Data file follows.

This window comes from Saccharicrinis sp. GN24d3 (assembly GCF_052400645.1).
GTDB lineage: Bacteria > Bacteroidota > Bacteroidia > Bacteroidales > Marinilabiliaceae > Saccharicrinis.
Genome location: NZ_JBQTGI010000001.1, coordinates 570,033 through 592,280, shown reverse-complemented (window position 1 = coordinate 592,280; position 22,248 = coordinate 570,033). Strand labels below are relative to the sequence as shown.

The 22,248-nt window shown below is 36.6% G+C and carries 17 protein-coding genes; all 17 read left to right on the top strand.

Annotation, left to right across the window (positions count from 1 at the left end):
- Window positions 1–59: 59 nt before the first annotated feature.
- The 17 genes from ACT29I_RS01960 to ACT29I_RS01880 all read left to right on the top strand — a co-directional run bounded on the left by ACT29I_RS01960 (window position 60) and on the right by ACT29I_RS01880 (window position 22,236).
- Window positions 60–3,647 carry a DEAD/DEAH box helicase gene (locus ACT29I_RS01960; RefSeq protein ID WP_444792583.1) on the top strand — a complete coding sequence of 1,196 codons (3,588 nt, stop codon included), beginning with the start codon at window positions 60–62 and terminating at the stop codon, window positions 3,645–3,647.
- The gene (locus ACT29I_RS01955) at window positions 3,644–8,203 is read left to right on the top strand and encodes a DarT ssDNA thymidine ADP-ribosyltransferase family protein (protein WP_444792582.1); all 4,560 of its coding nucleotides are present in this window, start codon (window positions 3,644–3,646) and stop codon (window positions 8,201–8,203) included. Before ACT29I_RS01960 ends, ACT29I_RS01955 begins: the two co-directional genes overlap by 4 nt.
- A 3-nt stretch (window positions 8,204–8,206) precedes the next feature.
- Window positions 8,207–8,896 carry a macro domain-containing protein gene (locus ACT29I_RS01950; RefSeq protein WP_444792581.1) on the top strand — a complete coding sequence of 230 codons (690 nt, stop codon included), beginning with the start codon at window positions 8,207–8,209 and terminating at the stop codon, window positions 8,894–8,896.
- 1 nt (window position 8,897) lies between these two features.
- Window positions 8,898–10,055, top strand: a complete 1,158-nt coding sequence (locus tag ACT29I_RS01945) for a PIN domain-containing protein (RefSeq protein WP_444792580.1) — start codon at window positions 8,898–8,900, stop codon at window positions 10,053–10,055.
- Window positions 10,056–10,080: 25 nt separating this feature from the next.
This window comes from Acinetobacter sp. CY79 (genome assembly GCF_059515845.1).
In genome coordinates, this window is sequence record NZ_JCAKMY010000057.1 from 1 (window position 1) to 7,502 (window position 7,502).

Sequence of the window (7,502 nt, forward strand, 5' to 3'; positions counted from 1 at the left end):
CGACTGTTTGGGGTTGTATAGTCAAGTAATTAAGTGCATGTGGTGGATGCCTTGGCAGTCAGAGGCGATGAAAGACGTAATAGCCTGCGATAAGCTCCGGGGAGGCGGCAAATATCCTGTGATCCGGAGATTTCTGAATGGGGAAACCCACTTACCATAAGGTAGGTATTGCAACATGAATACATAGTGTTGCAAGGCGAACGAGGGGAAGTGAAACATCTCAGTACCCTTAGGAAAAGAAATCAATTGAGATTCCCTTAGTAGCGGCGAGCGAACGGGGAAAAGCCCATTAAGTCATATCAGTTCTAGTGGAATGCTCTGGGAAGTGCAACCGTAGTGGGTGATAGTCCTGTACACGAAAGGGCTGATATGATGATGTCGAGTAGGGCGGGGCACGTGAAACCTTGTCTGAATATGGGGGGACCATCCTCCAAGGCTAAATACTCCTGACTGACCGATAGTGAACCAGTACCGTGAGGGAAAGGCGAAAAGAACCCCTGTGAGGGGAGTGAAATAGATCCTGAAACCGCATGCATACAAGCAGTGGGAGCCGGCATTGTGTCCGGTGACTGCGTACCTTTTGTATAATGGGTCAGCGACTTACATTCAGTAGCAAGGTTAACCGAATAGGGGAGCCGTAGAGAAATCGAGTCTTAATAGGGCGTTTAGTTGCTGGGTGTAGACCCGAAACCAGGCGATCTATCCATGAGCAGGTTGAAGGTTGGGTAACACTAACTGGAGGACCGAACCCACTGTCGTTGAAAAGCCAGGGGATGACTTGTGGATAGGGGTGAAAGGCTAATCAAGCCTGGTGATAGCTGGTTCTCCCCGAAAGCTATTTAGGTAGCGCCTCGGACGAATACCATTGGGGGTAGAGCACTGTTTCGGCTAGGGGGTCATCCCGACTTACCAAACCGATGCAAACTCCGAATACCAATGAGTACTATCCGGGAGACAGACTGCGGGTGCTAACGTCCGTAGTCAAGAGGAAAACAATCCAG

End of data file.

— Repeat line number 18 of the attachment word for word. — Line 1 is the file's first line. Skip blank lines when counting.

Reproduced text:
CGACTGTTTGGGGTTGTATAGTCAAGTAATTAAGTGCATGTGGTGGATGCCTTGGCAGTCAGAGGCGATGAAAGACGTAATAGCCTGCGATAAGCTCCGGGGAGGCGGCAAATATCCTGTGATCCGGAGATTTCTGAATGGGGAAACCCACTTACCATAAGGTAGGTATTGCAACATGAATACATAGTGTTGCAAGGCGAACGAGGGGAAGTGAAACATCTCAGTACCCTTAGGAAAAGAAATCAATTGAGATTCCCTTAGTAGCGGCGAGCGAACGGGGAAAAGCCCATTAAGTCATATCAGTTCTAGTGGAATGCTCTGGGAAGTGCAACCGTAGTGGGTGATAGTCCTGTACACGAAAGGGCTGATATGATGATGTCGAGTAGGGCGGGGCACGTGAAACCTTGTCTGAATATGGGGGGACCATCCTCCAAGGCTAAATACTCCTGACTGACCGATAGTGAACCAGTACCGTGAGGGAAAGGCGAAAAGAACCCCTGTGAGGGGAGTGAAATAGATCCTGAAACCGCATGCATACAAGCAGTGGGAGCCGGCATTGTGTCCGGTGACTGCGTACCTTTTGTATAATGGGTCAGCGACTTACATTCAGTAGCAAGGTTAACCGAATAGGGGAGCCGTAGAGAAATCGAGTCTTAATAGGGCGTTTAGTTGCTGGGTGTAGACCCGAAACCAGGCGATCTATCCATGAGCAGGTTGAAGGTTGGGTAACACTAACTGGAGGACCGAACCCACTGTCGTTGAAAAGCCAGGGGATGACTTGTGGATAGGGGTGAAAGGCTAATCAAGCCTGGTGATAGCTGGTTCTCCCCGAAAGCTATTTAGGTAGCGCCTCGGACGAATACCATTGGGGGTAGAGCACTGTTTCGGCTAGGGGGTCATCCCGACTTACCAAACCGATGCAAACTCCGAATACCAATGAGTACTATCCGGGAGACAGACTGCGGGTGCTAACGTCCGTAGTCAAGAGGAAAACAATCCAG